Your other big question besides downloads: reviews. “Getting reviews early is just as important as making sales,” Richards. “Amazon will show your book to more organic people if they see you have lots of reviews and activity.”

After the first few days on the market, Richards’ book had 60 reviews.

She has found a niche in the market

Even with a solid launch, Richards doesn’t think her book would have sold sustainably if it hadn’t filled a specific niche in the market. “You have to have a unique value proposition. Why would anyone buy my book when there are thousands out there already?” She says. “For me, there weren’t many books at the time that made finance fun – that had humor and that were cheeky and sarcastic. There were many books by old white men.”

Richards also made sure her book was available to different types of readers and at attractive prices. This initially meant a five-day introductory phase during which the book could be downloaded digitally free of charge. “It’s worth giving up some profits to get the book into the hands of more people,” says Richards. “Then go to $0.99, $1.99 and so on.”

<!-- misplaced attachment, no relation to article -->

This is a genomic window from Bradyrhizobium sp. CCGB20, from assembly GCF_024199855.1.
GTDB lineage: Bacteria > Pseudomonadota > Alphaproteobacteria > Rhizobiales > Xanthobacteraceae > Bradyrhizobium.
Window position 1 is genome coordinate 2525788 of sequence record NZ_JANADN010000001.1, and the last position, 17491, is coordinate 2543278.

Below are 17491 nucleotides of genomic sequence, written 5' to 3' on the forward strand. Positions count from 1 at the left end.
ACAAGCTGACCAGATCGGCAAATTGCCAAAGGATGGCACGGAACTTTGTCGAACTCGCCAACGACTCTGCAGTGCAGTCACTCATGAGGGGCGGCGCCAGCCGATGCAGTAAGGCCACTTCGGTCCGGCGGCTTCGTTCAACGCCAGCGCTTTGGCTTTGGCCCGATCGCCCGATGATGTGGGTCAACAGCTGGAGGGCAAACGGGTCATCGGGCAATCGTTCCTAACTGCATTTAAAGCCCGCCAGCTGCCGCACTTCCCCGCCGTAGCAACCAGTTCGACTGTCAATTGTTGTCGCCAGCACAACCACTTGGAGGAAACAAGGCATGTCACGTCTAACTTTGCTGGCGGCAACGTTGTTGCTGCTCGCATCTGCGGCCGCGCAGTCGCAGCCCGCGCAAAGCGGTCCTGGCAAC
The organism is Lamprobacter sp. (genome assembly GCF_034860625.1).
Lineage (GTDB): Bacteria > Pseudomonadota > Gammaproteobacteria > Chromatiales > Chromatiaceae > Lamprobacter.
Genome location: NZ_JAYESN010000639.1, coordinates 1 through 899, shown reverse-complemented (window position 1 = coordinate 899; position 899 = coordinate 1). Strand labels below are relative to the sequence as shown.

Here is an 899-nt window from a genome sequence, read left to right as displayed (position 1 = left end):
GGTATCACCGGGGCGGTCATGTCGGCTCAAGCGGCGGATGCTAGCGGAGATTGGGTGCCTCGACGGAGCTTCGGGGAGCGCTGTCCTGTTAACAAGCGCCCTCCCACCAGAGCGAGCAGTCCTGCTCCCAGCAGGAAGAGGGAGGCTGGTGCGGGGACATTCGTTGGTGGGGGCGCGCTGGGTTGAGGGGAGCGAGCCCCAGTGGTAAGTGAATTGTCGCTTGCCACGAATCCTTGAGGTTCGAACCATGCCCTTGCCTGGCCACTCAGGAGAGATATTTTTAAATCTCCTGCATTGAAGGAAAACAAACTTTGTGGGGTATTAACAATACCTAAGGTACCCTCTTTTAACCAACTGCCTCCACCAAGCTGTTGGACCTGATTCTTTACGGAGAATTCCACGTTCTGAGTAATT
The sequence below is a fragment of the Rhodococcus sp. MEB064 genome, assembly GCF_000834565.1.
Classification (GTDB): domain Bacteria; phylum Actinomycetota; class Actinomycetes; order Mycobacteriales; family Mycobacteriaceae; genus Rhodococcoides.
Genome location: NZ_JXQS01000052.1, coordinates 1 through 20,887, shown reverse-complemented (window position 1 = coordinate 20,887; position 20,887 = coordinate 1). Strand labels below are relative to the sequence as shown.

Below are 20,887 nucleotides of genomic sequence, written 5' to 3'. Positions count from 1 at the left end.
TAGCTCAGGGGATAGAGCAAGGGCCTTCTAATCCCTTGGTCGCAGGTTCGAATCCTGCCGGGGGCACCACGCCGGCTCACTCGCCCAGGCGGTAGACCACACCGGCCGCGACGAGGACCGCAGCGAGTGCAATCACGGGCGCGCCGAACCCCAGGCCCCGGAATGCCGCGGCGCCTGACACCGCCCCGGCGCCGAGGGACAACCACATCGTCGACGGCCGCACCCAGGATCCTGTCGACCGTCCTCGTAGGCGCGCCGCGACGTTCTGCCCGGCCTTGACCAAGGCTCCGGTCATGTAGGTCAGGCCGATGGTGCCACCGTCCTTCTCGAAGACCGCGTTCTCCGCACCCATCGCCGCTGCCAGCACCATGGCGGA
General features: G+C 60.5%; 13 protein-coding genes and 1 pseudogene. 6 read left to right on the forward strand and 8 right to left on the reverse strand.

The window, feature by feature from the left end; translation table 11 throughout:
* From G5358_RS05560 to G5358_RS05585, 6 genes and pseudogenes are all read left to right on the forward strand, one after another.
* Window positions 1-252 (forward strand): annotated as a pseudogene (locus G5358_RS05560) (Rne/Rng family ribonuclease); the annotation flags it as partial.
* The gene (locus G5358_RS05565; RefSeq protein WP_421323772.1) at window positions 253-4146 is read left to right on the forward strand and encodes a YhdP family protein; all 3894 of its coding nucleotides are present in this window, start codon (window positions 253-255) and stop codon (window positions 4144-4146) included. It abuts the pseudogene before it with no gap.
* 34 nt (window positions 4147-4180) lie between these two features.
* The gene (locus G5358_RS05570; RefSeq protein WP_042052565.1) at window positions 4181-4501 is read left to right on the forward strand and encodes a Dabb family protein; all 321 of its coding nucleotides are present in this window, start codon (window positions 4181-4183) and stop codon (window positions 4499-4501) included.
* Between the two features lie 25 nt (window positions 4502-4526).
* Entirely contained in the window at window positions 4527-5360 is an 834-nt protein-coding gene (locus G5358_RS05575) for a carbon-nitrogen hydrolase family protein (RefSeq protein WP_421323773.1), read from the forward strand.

Richards has played around with pricing over the years to see how it affects profitability, but has always kept an eye on its competitors. “I always wanted to be a little cheaper. If [a competitor’s book] $6.99, intuitively I want to be $5.99.”

After some recent price changes, Richards now earns its largest royalty – $6.68 – from sales of e-book versions of Money Honey. She makes $6.39 for paperbacks and $4.31 per audiobook. (The profits from the sale of her second book are similar.)

Pricing aside, Richards credits the continued success of her books to the service they provide to readers. “I published and told myself that if I could help one person, I would be happy,” she says. “And then, about six months after the release, I got emails from strangers and random people from all over the country.”

The readers had paid off their student loans. They had paid off their credit card debt. People told Richards the book changed their lives. Richards had only spent $75 to promote her book, and here it did more than she ever set out to do.

“I figured it had to be word of mouth,” she says. “And if it helps people like that, I must have written something good.”